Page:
Beijing Water

Beijing urged to get moving on water conservation

Kelly Haggart

January 17, 2003

Beijingers have been warned against regarding the south-north water-transfer scheme as an excuse to waste more water, while continuing to neglect water-saving strategies.


Just days after the formal start of the project to move river water from the south to China’s parched capital in the north, People’s Daily questioned whether the massive engineering scheme really can solve Beijing’s water crisis. The official newspaper warned city officials and residents against regarding the multibillion-dollar scheme as an excuse to waste more water, while continuing to neglect water-saving strategies.

When the south-north water-transfer project was launched on Dec. 27, residents of the capital became excited about the prospect of tasting the “clean, sweet water” from the south by 2010, and perhaps as early as 2008, in time for the Beijing Olympics, People’s Daily said in the Jan. 7 article.

“However, it appears that Beijing residents don’t realize that the water diverted from the south is not so abundant that they don’t need to save water at all,” the newspaper said. “This raises a major question: Without conservation, how long can Beijing use the water transferred from the Yangtze?”

The water-transfer scheme – projected to cost US$59 billion, twice as much as the Three Gorges dam – involves construction of three canals across the eastern, middle and western parts of China that would draw on Yangtze tributaries and other rivers to bring 45 billion cubic metres of water to the north every year.

Beijing’s water-management policies have long exasperated Dai Qing, a journalist and outspoken critic of the Three Gorges dam.

“The government is using the 2008 Beijing Olympics as an excuse to push ahead with the scheme to transfer water north,” Ms. Dai said. “People living along the route of the project need water too, but they’ll just have to watch it go straight to the capital because Beijing is going to run dry by 2010.

“I think the project will share the fate of so many dams in China, and have to be torn up in the end,” she said.

There would be no need to move water at all if conservation was taken seriously, Ms. Dai said. “Water is too cheap; we need to raise the price to make people more careful about using it.

“And I’m totally against luxury uses of water. In the run-up to the Olympics, Beijing officials are continuing to build things such as fountains and swimming pools and water-guzzling golf courses. Even the grass grown to impress the Olympic committee was a shui laohu [water tiger]. Also, given that 80 per cent of Beijing’s water is consumed by agriculture, we need to introduce techniques such as the drip irrigation used in Israel.

“Move the capital before you move water,” she said.

The Beijing Water Conservation Bureau predicts the capital will suffer an annual water shortage of 794 million cubic metres by 2005, with that deficit more than doubling to 1.6 million cubic metres by 2010. The amount of water available per capita in the city (300 cubic metres) is one-eighth of the national average, and just 1/32 of the global average.

People’s Daily (Renmin Ribao) described Beijing’s poor performance in several aspects of water conservation, beginning with dramatic levels of wastage caused by drips and leaks. “In one month, a tap that doesn’t close tightly will leak one to six cubic metres of water, while a leaky toilet will waste three to 25 cubic metres. A study has shown that if water-saving products were used in China’s cities, as much as 490 million cubic metres of water could be saved nationwide.”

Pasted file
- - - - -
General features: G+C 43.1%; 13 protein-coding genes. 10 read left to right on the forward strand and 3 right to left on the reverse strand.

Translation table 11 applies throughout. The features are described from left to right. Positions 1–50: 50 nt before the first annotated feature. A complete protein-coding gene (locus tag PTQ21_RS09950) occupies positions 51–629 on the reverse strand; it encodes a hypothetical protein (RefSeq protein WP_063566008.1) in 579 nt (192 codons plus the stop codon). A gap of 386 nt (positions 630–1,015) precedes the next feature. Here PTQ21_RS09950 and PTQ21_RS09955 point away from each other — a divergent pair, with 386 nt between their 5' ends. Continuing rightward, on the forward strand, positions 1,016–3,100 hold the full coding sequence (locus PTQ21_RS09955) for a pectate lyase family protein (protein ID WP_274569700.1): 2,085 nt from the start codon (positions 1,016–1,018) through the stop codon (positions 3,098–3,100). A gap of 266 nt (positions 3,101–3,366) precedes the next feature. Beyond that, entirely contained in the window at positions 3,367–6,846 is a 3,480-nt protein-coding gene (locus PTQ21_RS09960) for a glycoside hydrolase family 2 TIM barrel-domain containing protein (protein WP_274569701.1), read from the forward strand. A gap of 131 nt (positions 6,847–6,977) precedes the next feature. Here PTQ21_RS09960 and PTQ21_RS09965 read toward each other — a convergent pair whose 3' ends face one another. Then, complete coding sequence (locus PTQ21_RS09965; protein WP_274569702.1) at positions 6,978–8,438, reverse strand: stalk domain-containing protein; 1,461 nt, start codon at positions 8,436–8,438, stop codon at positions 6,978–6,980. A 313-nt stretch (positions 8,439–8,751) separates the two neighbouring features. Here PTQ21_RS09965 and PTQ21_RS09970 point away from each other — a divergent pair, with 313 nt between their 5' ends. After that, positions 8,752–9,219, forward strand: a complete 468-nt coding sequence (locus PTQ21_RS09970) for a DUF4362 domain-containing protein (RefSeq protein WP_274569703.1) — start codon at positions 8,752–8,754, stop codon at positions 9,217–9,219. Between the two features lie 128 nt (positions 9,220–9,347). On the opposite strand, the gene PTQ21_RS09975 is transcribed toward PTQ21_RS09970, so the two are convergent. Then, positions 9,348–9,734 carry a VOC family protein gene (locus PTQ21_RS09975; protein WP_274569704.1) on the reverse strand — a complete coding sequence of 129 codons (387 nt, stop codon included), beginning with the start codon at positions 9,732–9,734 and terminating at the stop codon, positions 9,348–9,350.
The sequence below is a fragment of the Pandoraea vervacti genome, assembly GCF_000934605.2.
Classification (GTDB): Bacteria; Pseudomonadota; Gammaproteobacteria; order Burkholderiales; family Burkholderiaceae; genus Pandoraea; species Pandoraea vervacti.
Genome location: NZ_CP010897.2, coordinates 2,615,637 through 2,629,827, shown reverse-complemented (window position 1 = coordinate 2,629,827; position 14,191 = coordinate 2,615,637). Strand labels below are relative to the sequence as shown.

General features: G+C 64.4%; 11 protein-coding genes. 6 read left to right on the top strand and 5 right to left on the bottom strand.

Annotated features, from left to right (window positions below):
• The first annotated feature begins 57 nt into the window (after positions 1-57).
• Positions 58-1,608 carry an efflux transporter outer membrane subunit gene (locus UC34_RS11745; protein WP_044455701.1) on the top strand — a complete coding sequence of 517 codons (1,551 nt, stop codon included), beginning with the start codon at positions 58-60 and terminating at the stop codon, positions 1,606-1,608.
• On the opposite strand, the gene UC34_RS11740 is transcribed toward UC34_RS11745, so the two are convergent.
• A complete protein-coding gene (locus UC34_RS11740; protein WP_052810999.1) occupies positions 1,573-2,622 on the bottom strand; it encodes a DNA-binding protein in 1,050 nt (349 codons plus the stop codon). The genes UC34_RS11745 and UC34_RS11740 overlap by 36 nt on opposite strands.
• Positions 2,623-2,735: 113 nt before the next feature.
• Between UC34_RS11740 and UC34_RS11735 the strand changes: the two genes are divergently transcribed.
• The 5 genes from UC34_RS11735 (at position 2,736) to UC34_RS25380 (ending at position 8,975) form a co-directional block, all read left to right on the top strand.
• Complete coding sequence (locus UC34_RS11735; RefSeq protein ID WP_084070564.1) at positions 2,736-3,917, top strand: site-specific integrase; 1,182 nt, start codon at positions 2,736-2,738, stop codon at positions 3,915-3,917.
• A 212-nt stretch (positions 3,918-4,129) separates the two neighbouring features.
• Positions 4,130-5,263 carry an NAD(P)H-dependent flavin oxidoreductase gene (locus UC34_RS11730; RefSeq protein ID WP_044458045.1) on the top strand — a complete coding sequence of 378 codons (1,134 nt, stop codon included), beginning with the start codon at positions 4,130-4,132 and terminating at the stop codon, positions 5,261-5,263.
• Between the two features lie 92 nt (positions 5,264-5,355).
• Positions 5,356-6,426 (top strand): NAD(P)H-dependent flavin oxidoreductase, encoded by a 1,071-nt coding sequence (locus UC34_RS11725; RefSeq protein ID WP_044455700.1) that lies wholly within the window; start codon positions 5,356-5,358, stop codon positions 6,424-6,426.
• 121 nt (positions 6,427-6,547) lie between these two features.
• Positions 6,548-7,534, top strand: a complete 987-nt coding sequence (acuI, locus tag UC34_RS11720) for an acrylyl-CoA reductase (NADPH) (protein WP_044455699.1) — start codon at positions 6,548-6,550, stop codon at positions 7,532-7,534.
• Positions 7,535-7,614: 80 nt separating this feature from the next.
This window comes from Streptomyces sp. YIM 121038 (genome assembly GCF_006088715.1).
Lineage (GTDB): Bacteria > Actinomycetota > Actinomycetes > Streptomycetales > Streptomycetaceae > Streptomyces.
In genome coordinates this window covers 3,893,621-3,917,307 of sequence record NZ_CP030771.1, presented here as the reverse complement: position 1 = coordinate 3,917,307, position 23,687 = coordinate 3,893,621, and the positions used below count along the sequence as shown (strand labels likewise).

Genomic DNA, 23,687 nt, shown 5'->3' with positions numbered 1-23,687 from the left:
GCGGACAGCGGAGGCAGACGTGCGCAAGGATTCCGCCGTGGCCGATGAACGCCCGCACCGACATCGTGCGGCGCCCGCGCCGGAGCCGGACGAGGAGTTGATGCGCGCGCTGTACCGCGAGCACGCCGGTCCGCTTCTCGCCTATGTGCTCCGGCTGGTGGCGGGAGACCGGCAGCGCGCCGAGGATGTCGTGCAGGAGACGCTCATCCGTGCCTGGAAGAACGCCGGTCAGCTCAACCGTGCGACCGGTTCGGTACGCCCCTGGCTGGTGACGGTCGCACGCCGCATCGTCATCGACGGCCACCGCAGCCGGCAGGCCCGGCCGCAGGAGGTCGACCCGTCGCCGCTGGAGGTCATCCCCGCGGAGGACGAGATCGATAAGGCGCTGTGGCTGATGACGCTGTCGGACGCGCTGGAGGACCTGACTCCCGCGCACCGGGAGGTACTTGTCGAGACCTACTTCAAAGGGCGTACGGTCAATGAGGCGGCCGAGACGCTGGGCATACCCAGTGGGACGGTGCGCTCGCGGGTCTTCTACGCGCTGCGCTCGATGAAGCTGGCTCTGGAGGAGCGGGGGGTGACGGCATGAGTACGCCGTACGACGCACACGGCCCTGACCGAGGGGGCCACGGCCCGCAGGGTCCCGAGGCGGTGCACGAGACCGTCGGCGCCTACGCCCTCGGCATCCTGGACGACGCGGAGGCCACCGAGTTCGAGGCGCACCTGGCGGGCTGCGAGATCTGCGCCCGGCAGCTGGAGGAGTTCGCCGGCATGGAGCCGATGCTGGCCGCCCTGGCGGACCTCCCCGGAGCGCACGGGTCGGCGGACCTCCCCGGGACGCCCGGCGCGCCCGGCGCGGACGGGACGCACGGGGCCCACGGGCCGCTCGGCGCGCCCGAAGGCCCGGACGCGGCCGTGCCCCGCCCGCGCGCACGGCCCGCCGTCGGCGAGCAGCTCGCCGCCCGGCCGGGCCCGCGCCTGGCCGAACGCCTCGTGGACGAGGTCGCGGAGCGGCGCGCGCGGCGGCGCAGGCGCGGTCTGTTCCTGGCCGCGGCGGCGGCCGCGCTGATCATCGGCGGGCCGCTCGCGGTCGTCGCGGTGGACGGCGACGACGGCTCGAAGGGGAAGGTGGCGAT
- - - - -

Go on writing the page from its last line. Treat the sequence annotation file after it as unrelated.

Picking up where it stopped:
However, few Beijing residents are interested in the water-saving appliances that are coming on stream, such as washing machines and showers, the newspaper said. It quoted Chen Lintao, vice-director of the Beijing Water Conservation Bureau, as saying consumers have encountered problems with the quality and installation of the new appliances.

The newspaper said Beijing municipality has failed to vigorously enforce its own water-recycling regulations introduced in the past 15 years, even though treated wastewater is widely accepted internationally as a source of water for flushing toilets, watering grass, and washing roads and cars.

New hotels and hostels in the capital have been required since 1987 to include wastewater-recycling systems. The regulation was extended in 2001 to cover all large residential complexes with an area of at least 50,000 square metres. But real-estate developers are reluctant to pay the costs of such systems, and even when these have been built, sometimes they are never put into operation, the newspaper said.

“Meeting the demand for water in Beijing really is a major challenge,” People’s Daily said, noting that water conservation is an unavoidable choice for a city that is home to 10 million people and as many as three million others in the so-called “floating population.”

“Beijing has introduced more than 26 water-conservation measures, saving as much as 437 million cubic metres of water since 2000. But this is not enough,” the newspaper said, and cited water pricing as another urgent issue. Despite several price hikes in the past few years, water still costs too little at 30 cents a cubic metre, the newspaper said.

“The water-transfer project could make matters worse, with more and more fresh water pouring in from the mighty Yangtze on completion of the project,” People’s Daily warned.

“Pricing water reasonably is obviously very important, but the really vital issue should be raising awareness about water conservation among people in the nation’s capital.”

 

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